Colombia, there is a possibility that some percentage of sustainable Colombian oils that arrive in Europe, are part of Ferrero´s supply chain. CPM: Ferrero Rocher buys in Malaysia? AR: Yes, I think it buys certified Malaysian palm oil. This is a company that buys mainly in Rotterdam. This port receives oil from Malaysia, Indonesia and Latin America so, I am hopeful that in addition to buying Malaysian certified oil, it also buys some Percentage of Colombian or Latin American certified oil. I was at a conference in November, I was just talking to small producers on a stage at the European Alliance for Palm Oil, and we were different stakeholders interested in clarifying and promoting the issue of sustainable palm oil, and presenting in some way, the existing interests and concerns. Ferrero was there, and its commitment was on 100% sustainable palm oil. CPM: We have been at the Rotterdam port and the transferring operation is very interesting, it has an direct physical distribution to the barges. AR: Yes, the truth is that everything is through direct pipes to the tanks. CPM: Shipments are sent to Switzerland, Germany, and all neighboring countries in a direct, mechanical and very well managed way. The professionalism at the Rotterdam port is outstanding. AR: It's spectacular. Latin America moves almost 20% of its palm oil entering Europe through that port, and only a very small percentage of it is sustainable oil, either RSPO or ISCC certified.

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So, the question is, how do we move towards sustainability, to ensure that market? Because what we do not want is that, at some point, the European Parliament limits access of palm oil to Europe. Although I see it as a long shot because it would be discriminating against international trade standards. Anyways, the risk is there. CPM: How has the adoption and implementation of sustainability standards such as RSPO developed in Colombia? AR: That's an interesting topic. The truth is, that if you start thinking about when it began or when RSPO arrived in Colombia, you could say that it was a decade ago with the first Latin American RSPO Conference. 10 years later, there are about 10 companies certified under that international standard. CPM: Are the main stakeholders the ones that are certified?

Interview: Alejandra Rueda, Director of NES Palm Corner

AR: Yes. But in Colombia there are 62 extraction plants and only 15 are RSPO or ISCC certified, then there is still a long way to go. The process has been difficult, initially it was all in English and the main documents had to be translated to move forward. Then, a national interpretation was made, and even before it, the first certified RSPO plant was Daabon and, from there, other companies started to work on the subject. What happend? From my perspective, the local biodiesel market along with bud rot disease reduced pressure on export, so resources were allocated for the new local market and to protect the palms from the disease. In the past three or four years export begins to strengthen again, producers begin to work on RSPO along with another brand called ISCC. I spoke of brands, because to me, sustainability is a single one, no matter how you name it. Calling it ISCC, RSPO, or Rainforest, is the same, the only difference is that some emphasize more on certain specific topics than others. In Colombia, there is no Rainforest certified palm company, but in Honduras and Guatemala there are.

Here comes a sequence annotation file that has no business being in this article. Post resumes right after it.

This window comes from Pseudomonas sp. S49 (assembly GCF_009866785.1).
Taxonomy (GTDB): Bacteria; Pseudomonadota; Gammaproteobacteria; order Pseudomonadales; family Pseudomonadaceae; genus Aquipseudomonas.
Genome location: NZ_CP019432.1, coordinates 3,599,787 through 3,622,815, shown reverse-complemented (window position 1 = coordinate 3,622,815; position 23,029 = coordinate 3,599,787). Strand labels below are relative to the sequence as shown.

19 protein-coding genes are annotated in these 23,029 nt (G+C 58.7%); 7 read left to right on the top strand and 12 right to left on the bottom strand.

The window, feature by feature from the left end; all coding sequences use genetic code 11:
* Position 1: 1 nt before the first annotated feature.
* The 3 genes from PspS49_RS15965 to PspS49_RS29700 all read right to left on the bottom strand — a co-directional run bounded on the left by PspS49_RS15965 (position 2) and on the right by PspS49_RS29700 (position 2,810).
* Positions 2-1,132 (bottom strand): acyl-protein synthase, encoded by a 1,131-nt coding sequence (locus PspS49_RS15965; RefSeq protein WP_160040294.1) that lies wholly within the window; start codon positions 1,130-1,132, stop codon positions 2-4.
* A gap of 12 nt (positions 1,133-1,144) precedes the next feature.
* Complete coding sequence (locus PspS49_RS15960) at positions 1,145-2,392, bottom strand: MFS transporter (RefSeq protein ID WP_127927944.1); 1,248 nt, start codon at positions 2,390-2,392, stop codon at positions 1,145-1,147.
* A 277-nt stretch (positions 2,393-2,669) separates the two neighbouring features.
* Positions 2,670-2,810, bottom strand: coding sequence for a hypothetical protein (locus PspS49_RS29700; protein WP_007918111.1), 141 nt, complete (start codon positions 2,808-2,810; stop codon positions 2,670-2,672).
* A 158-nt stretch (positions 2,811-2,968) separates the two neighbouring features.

CPM: What does ISCC mean? AR: ISCC means International Sustainability and Carbon Certification. ISCC has very interesting topics. ISCC was created primarily for the biofuels market in Europe, and ISCC is interested in reducing greenhouse gas emissions against fossil diesel. CPM: In the BLs emissions are allocated from the extraction plant to the docks AR: Exactly. What the buyer does is that it takes the emissions reported by the extraction plants, they add them to the process of production of biodiesel, and that turns out a number of emissions, and these emissions are compared with the emissions normally produced by the fossil fuel, and in order for you to enter the European market the emissions of the entire process to reach palm biodiesel have to be less than 50% of those emissions generated by the fossil fuel, therefore it is very interesting because you have to look at the issue of emissions as a whole. Colombian Ports Magazine 19

Palm Corner Interview: Alejandra Rueda, Director of NES